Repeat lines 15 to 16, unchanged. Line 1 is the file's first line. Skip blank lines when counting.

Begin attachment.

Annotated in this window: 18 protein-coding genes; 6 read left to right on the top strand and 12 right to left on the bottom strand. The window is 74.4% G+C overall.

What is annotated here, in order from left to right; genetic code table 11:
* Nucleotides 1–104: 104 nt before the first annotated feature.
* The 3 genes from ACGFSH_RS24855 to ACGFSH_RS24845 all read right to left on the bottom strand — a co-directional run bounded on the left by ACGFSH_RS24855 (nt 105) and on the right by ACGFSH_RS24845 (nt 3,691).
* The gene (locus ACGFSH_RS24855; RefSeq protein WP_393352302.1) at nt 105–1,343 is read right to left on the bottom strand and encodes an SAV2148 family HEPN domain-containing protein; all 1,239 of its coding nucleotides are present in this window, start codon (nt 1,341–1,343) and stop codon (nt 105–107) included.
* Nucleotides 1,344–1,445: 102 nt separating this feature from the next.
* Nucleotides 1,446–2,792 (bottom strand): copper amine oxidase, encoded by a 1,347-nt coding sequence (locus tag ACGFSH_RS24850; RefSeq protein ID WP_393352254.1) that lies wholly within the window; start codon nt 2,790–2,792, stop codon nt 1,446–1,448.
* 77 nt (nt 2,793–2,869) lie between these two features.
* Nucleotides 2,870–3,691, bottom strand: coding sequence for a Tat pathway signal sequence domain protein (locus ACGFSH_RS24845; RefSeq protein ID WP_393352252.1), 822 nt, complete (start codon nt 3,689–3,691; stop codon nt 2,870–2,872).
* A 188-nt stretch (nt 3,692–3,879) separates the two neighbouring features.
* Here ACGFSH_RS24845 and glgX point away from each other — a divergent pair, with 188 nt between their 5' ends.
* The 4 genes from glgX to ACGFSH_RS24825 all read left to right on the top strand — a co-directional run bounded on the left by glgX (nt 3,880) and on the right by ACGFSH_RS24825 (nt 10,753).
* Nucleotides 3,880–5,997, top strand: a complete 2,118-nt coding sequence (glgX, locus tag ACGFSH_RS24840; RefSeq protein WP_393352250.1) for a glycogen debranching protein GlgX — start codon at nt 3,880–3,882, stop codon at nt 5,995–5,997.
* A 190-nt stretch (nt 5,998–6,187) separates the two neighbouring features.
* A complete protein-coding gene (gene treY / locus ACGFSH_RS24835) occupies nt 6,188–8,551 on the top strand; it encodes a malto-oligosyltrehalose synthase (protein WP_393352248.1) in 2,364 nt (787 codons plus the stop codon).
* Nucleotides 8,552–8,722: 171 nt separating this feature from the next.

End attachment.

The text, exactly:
* A complete protein-coding gene (gene treY / locus ACGFSH_RS24835) occupies nt 6,188–8,551 on the top strand; it encodes a malto-oligosyltrehalose synthase (protein WP_393352248.1) in 2,364 nt (787 codons plus the stop codon).
* Nucleotides 8,552–8,722: 171 nt separating this feature from the next.